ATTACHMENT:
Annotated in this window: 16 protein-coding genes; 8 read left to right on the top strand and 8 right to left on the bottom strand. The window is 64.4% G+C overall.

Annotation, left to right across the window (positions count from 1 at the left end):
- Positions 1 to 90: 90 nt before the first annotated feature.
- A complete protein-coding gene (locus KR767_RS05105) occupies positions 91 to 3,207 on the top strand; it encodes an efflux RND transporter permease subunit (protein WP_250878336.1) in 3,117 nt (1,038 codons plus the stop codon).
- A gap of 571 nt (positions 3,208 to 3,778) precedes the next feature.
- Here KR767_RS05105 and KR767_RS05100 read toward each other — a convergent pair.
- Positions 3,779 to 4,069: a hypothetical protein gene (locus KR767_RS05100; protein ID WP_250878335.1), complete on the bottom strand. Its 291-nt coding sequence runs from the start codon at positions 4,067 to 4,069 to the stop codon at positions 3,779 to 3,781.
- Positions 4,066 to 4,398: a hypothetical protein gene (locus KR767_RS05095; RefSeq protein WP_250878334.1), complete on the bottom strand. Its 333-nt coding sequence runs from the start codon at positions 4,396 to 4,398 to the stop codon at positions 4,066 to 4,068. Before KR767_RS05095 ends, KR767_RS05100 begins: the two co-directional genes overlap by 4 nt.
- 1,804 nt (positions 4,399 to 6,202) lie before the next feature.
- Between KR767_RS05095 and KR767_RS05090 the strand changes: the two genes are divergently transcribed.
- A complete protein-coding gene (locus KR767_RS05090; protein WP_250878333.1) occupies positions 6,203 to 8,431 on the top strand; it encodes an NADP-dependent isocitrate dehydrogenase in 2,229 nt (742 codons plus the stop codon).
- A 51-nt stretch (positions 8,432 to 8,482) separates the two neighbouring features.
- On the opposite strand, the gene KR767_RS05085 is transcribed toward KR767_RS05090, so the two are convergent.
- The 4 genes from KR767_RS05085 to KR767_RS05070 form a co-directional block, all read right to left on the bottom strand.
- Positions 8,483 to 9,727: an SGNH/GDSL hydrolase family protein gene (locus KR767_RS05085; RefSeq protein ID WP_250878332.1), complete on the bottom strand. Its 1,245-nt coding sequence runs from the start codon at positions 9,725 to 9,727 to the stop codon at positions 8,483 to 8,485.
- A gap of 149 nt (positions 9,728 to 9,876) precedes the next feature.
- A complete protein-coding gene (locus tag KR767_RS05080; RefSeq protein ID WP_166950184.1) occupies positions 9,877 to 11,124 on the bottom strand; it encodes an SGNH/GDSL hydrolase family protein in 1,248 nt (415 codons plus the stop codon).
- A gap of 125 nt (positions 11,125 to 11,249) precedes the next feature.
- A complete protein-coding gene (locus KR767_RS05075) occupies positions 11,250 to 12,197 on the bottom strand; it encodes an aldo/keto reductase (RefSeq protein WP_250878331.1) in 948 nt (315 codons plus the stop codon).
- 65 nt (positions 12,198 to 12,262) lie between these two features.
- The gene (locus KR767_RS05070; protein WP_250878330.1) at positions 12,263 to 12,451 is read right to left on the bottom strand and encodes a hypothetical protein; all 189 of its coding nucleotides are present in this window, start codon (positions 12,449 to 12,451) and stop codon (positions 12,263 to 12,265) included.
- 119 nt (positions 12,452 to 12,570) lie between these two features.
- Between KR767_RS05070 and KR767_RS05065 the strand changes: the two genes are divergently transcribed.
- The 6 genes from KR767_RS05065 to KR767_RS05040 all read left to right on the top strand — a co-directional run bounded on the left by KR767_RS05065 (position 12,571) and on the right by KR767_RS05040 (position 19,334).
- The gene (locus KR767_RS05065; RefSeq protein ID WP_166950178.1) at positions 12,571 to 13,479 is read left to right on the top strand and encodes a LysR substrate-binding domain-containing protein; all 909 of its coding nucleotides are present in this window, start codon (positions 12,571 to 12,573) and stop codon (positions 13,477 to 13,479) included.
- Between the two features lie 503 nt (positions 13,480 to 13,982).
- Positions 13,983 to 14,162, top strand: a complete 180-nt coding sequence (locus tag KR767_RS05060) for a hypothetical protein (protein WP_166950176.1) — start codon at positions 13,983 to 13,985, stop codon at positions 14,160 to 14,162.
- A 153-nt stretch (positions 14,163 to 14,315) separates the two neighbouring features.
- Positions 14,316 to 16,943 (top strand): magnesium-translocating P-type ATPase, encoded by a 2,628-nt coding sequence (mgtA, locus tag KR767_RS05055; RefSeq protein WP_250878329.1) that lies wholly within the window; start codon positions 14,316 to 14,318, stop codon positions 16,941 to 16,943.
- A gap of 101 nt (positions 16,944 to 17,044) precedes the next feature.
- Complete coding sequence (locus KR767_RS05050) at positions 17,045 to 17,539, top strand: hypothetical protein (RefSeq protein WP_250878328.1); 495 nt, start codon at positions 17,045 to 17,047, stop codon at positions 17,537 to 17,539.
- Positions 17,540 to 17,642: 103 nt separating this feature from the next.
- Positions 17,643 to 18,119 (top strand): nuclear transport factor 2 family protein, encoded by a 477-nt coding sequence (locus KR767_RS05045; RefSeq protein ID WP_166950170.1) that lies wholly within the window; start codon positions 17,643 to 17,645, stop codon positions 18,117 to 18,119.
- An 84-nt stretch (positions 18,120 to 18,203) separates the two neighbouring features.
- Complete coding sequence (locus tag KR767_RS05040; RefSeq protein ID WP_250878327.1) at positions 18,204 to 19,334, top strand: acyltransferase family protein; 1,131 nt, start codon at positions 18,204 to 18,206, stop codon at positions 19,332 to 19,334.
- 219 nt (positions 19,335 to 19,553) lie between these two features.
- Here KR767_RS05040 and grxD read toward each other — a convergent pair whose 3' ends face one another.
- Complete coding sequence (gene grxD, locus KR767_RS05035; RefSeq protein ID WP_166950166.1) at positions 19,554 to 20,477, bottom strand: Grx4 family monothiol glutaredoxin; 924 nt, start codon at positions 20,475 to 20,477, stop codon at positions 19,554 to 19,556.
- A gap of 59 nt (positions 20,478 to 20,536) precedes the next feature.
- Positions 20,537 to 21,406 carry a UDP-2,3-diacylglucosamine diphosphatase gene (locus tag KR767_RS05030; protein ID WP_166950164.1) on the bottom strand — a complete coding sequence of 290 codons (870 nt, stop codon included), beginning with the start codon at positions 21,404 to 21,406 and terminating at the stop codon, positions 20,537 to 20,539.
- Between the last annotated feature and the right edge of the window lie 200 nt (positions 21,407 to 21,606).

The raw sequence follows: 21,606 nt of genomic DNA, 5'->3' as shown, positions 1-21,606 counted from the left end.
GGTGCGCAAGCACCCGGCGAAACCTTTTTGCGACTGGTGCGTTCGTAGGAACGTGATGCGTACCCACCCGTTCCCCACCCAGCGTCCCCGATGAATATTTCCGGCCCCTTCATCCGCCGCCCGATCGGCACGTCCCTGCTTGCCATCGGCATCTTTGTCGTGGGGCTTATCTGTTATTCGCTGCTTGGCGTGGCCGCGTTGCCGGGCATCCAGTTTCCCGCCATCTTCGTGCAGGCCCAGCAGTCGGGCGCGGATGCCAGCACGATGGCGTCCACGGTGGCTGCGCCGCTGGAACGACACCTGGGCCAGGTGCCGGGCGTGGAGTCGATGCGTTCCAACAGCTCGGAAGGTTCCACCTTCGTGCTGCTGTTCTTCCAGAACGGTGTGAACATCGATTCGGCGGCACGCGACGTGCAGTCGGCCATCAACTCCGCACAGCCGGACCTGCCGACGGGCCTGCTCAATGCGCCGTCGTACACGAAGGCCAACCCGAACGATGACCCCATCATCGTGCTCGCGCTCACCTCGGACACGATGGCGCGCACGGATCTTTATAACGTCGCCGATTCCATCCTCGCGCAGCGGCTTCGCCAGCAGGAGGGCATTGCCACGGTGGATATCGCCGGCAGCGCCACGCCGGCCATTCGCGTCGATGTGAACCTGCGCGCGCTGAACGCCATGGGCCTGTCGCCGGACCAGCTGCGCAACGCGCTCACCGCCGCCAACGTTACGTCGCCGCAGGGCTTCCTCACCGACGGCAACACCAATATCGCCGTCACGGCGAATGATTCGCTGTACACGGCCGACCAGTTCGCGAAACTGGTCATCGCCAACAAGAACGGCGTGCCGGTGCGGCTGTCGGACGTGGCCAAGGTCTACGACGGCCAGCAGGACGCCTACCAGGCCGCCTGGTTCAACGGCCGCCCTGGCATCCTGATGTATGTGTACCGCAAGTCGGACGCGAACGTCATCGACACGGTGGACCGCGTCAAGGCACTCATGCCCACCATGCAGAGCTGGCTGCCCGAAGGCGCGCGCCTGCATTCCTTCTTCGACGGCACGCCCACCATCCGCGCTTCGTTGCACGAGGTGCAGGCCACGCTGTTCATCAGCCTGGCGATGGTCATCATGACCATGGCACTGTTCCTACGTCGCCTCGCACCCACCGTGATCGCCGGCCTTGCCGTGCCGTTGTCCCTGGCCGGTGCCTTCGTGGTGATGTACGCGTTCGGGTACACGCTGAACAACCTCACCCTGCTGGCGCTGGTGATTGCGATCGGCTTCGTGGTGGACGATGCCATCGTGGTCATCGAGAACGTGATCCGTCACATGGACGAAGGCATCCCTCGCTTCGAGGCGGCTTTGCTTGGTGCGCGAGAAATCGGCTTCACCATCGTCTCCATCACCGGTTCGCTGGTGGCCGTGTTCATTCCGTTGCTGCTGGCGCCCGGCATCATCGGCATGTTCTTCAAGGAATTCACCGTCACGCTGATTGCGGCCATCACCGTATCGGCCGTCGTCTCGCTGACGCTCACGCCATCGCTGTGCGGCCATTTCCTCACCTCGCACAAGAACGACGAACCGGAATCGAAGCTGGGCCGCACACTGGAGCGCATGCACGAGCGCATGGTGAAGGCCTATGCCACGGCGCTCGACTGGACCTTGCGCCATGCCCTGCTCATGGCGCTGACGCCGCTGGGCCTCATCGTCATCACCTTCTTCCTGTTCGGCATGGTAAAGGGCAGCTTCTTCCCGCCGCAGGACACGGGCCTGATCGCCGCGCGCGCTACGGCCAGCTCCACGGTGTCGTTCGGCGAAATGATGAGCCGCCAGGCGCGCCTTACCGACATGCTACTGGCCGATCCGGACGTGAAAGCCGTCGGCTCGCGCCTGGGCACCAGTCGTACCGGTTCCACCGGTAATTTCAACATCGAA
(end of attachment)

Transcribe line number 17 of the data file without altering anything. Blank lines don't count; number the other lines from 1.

- A complete protein-coding gene (locus tag KR767_RS05080; RefSeq protein ID WP_166950184.1) occupies positions 9,877 to 11,124 on the bottom strand; it encodes an SGNH/GDSL hydrolase family protein in 1,248 nt (415 codons plus the stop codon).